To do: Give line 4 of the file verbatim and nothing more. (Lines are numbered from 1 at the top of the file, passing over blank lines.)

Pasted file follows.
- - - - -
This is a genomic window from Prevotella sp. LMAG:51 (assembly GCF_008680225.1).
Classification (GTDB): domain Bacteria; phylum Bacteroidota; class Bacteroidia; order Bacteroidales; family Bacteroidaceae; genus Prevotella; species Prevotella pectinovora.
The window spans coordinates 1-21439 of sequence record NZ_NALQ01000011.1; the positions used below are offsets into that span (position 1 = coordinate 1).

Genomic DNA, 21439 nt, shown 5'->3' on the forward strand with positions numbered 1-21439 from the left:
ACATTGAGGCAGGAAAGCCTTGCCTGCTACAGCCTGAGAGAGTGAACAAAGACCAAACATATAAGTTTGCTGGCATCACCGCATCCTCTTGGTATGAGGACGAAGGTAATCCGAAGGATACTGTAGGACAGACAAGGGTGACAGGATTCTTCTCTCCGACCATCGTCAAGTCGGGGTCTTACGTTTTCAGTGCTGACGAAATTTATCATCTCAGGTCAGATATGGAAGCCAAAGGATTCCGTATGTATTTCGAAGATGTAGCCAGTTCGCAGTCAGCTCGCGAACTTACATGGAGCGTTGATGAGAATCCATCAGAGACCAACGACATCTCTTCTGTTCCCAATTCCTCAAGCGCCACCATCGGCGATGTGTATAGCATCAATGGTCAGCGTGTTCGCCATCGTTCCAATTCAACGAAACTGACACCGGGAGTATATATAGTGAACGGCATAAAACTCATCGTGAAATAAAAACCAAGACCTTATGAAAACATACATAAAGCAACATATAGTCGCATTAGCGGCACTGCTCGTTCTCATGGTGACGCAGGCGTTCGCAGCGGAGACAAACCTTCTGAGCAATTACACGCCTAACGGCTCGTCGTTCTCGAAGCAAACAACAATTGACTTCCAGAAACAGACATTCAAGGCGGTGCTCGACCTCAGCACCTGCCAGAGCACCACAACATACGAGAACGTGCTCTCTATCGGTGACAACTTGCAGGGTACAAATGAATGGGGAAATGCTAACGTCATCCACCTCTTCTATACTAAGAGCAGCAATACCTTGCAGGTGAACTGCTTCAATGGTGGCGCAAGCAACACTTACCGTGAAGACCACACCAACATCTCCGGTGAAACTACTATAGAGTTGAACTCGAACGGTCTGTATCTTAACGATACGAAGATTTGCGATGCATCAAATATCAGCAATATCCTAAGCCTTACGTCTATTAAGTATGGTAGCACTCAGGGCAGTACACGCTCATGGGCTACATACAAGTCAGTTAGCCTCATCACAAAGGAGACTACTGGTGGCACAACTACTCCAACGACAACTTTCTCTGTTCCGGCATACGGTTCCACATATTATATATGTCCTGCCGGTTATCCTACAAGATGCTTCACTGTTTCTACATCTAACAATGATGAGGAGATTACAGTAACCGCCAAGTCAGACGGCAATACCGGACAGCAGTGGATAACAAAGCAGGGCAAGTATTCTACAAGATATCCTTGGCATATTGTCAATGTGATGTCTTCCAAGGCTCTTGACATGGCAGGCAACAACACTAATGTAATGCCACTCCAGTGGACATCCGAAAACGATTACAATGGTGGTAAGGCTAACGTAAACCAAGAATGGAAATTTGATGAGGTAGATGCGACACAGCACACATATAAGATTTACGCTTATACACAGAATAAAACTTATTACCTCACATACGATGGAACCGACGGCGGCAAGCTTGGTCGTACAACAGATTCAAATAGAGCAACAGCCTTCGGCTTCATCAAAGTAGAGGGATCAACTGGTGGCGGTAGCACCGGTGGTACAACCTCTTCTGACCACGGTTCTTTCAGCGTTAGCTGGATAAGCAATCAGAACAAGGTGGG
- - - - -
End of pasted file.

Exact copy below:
Genomic DNA, 21439 nt, shown 5'->3' on the forward strand with positions numbered 1-21439 from the left: